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Patent Digest: Winter 2019

Innovations in materials with repellent surfaces, microfluidic device design, high-throughput imaging using DNA nanotechnology, and more

To realize its overarching goal to invent and commercialize disruptive solutions for healthcare, energy, architecture, robotics, and manufacturing, the Wyss Institute is creating a patent portfolio in relevant areas that are or can become an essential basis for specific business development and commercialization efforts. To learn more about these innovations, contact our Business Development Team.

This Wyss Institute’s U.S. patents issued between January and March 2019 are as follows:

Containers, bottles, drums, vats, and tanks having a slippery surface

U.S. Patent 10,233,334 (March 19, 2019) 

Joanna Aizenberg, Michael Aizenberg, Sung Hoon Kang, Philseok Kim, and Tak Sing Wong 

Abstract: The present disclosure describes a strategy to create self-healing, slippery liquid-infused porous surfaces. Roughened (e.g., porous) surfaces can be utilized to lock in place a lubricating fluid, referred to herein as Liquid B to repel a wide range of materials, referred to herein as Object A (Solid A or Liquid A). Slippery liquid-infused porous surfaces outperforms other conventional surfaces in its capability to repel various simple and complex liquids (water, hydrocarbons, crude oil and blood), maintain low-contact-angle hysteresis (<2.5°), quickly restore liquid-repellency after physical damage (within 0.1-1 s), resist ice, microorganisms and insects adhesion, and function at high pressures (up to at least 690 atm). Some exemplary application where slippery liquid-infused porous surfaces will be useful include energy-efficient fluid handling and transportation, optical sensing, medicine, and as self-cleaning, and anti-fouling materials operating in extreme environments.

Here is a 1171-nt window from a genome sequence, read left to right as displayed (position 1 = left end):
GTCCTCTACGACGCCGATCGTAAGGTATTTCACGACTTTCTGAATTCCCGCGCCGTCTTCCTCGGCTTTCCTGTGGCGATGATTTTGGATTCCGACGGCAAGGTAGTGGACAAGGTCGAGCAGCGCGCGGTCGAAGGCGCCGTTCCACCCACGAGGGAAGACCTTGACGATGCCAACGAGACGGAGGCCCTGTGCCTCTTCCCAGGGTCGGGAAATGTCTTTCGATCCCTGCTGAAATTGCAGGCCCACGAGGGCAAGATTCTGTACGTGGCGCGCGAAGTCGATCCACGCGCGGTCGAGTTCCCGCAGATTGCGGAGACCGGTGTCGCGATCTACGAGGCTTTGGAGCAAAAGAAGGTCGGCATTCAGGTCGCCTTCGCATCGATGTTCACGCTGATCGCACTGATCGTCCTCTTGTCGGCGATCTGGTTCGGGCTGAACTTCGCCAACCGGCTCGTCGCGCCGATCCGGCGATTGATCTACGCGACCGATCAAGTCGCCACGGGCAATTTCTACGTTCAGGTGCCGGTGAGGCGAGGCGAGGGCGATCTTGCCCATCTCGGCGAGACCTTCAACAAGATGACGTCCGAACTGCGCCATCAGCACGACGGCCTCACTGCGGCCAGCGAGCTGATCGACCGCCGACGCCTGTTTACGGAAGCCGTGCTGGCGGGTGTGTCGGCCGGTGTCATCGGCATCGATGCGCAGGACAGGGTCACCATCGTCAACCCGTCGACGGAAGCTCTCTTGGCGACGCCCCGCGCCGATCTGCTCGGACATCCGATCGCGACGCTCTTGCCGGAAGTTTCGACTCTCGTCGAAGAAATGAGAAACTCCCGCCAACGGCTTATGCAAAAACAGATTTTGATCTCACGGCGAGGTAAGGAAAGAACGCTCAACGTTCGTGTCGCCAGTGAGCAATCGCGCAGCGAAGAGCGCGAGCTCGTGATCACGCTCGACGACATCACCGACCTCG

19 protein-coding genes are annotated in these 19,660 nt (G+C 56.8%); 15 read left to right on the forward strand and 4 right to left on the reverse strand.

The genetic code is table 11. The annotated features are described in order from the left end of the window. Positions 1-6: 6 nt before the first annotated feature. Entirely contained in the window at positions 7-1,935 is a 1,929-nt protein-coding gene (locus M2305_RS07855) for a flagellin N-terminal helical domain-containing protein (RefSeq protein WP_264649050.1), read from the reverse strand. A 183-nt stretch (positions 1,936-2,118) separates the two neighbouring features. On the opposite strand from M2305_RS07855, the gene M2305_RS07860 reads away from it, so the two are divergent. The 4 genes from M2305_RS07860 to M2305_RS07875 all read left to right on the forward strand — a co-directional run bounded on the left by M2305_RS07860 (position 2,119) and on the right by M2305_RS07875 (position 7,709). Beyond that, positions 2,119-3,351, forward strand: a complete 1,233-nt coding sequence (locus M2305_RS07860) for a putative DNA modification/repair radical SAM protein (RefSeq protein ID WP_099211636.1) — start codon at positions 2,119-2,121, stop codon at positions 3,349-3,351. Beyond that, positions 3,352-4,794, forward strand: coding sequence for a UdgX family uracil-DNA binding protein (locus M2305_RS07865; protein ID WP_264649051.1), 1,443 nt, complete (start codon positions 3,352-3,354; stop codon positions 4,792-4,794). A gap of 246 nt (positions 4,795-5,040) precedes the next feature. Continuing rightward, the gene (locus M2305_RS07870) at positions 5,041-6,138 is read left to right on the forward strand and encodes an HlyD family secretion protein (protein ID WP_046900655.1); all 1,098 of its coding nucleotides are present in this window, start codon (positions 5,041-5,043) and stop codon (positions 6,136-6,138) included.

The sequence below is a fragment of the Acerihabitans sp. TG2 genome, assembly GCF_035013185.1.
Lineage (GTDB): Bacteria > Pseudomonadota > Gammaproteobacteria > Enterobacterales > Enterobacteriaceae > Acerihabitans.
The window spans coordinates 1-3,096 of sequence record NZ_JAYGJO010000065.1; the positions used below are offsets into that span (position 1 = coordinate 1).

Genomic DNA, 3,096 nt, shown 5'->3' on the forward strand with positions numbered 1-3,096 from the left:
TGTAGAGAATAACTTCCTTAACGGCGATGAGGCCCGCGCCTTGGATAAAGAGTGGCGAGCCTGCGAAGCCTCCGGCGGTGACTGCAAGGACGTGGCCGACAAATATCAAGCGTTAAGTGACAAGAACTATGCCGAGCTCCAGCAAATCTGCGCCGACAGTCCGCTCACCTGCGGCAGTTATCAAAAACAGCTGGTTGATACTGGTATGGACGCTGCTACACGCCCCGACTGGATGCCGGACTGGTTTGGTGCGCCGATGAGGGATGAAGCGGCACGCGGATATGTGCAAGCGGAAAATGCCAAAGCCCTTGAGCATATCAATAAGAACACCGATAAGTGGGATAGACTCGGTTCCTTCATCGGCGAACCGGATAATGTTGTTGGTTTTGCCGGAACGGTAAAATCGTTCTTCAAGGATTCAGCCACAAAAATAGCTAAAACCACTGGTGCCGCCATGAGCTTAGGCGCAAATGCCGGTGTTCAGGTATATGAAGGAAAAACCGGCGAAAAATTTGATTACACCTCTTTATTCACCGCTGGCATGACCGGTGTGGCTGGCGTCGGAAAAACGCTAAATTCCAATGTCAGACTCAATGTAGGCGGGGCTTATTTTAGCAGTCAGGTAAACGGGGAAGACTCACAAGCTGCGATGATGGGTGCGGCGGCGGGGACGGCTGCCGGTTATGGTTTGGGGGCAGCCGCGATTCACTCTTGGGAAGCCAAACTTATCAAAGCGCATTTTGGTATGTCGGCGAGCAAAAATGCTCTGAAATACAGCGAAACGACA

Patent Digest: Winter 2019
Compositions and methods for analyte detection. Credit: Harvard University

Compositions and methods for analyte detection

U.S. Patent 10,227,639 (March 12, 2019) 

Daniel Levner, Je-Hyuk Lee, George M. Church, and Michael Super 

Abstract: The inventions provided herein relate to detection reagents, compositions, methods, and kits comprising the detection reagents for use in detection, identification, and/or quantification of analytes in a sample. Such detection reagents and methods described herein allow multiplexing of many more labeled species in the same procedure than conventional methods, in which multiplexing is limited by the number of available and practically usable colors. 

Radial microfluidic devices and methods of use

U.S. Patent 10,202,569 (February 12, 2019)

Richard Novak, David Conegliano, Liliana Teixeira, and Donald E. Ingber

Abstract: A microfluidic device for simulating a function or response of a tissue is disclosed. The device includes an inlet for receiving a fluid in the device, and an outlet for removing the fluid from the device. The device further includes a fluid channel in fluid communication with the inlet and the outlet for flowing the fluid through the device. The fluid channel defines a chamber well that receives cells associated with the tissue. The device also includes an interface structure between the fluid channel and the chamber well for permitting migration of at least one of cells, particulates, chemicals, molecules, liquids, or gases between the fluid within the fluid channel and the chamber well.